- The command library lets you extend the set of mathematical functions known to Sollya. By default, Sollya knows the most common mathematical functions such as exp, sin, erf, etc. Within Sollya, these functions may be composed. This way, Sollya should satisfy the needs of a lot of users. However, for particular applications, one may want to manipulate other functions such as Bessel functions, or functions defined by an integral or even a particular solution of an ODE.
- library makes it possible to let Sollya know about new functions. In order to let it know, you have to provide an implementation of the function you are interested in. This implementation is a C file containing a function of the form: int my_ident(sollya_mpfi_t result, sollya_mpfi_t op, int n) The semantic of this function is the following: it is an implementation of the function and its derivatives in interval arithmetic. my_ident(result, I, n) shall store in result an enclosure of the image set of the n-th derivative of the function f over I: f^(n)(I) C result.
- The integer value returned by the function implementation currently has no meaning.
- You do not need to provide a working implementation for any n. Most functions of Sollya requires a relevant implementation only for f, f' and f''. For higher derivatives, its is not so critical and the implementation may just store [-Inf, +Inf] in result whenever n>2.
- Note that you should respect somehow interval-arithmetic standards in your implementation: result has its own precision and you should perform the intermediate computations so that result is as tight as possible.
- You can include sollya.h in your implementation and use library functionnalities of Sollya for your implementation. However, this requires to have compiled Sollya with -fPIC in order to make the Sollya executable code position independent and to use a system on with programs, using dlopen to open dynamic routines can dynamically open themselves. IMPORTANT NOTICE: as the code will be run in a context where a sollya session is already opened, the library functions must be used directly, without calling sollya_lib_init and sollya_lib_close (calling these functions would conflict with the current session, leading to weird and hard to debug behaviors).
- To bind your function into Sollya, you must use the same identifier as the function name used in your implementation file (my_ident in the previous example). Once the function code has been bound to an identifier, you can use a simple assignment to assign the bound identifier to yet another identifier. This way, you may use convenient names inside Sollya even if your implementation environment requires you to use a less convenient name.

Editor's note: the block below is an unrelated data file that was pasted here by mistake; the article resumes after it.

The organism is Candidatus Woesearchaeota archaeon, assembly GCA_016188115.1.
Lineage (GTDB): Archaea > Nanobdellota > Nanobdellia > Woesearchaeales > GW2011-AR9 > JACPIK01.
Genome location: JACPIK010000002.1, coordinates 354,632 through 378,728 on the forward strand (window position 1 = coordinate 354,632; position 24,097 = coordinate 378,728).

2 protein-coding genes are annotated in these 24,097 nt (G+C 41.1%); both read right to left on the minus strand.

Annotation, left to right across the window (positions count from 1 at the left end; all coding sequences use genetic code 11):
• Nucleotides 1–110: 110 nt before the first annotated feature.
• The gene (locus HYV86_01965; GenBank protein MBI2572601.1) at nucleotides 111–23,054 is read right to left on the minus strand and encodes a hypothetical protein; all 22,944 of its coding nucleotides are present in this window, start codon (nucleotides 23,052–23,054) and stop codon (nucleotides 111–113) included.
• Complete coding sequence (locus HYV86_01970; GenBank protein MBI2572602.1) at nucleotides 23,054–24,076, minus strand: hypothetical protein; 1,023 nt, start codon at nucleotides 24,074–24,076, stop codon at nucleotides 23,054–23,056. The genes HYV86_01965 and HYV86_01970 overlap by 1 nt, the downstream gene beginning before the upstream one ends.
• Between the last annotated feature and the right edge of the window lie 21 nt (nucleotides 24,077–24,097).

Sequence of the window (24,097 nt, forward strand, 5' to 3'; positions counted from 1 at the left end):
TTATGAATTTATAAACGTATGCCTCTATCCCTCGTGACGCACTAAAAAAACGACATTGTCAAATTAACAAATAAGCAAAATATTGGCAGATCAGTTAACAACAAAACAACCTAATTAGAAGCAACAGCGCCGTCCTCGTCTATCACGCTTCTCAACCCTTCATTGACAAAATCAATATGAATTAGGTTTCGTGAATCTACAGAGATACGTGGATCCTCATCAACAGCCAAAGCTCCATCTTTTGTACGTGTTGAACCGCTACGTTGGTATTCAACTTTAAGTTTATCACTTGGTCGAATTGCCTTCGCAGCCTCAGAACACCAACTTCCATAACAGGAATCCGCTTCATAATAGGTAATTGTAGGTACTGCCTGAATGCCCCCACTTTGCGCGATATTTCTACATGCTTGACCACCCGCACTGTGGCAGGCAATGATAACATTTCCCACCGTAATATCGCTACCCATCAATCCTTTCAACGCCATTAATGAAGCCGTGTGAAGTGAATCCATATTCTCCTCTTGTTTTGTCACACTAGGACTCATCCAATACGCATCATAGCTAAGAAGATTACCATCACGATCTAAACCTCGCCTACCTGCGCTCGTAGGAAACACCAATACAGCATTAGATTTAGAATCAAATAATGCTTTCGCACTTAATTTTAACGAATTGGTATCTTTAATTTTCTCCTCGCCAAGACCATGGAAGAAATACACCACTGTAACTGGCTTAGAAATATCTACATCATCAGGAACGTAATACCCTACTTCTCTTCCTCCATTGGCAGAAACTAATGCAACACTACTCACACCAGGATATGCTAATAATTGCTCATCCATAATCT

- The dynamic object file whose name is given to library for binding of an external library function may also define a destructor function int sollya_external_lib_close(void). If Sollya finds such a destructor function in the dynamic object file, it will call that function when closing the dynamic object file again. This happens when Sollya is terminated or when the current Sollya session is restarted using restart. The purpose of the destructor function is to allow the dynamically bound code to free any memory that it might have allocated before Sollya is terminated or restarted. The dynamic object file is not necessarily needed to define a destructor function. This ensure backward compatibility with older Sollya external library function object files. When defined, the destructor function is supposed to return an integer value indicating if an error has happened. Upon success, the destructor functions is to return a zero value, upon error a non-zero value.

> bashexecute("gcc -shared -o libraryexample libraryexample.o -lgmp -lmpfr");

> myownlog = library("./libraryexample");

> evaluate(log(x), 2);

0.69314718055994530941723212145817656807550013436025

> evaluate(myownlog(x), 2);

0.69314718055994530941723212145817656807550013436025

See also: function, bashexecute, externalproc, externaldata, externalplot, diff, evaluate, libraryconstant

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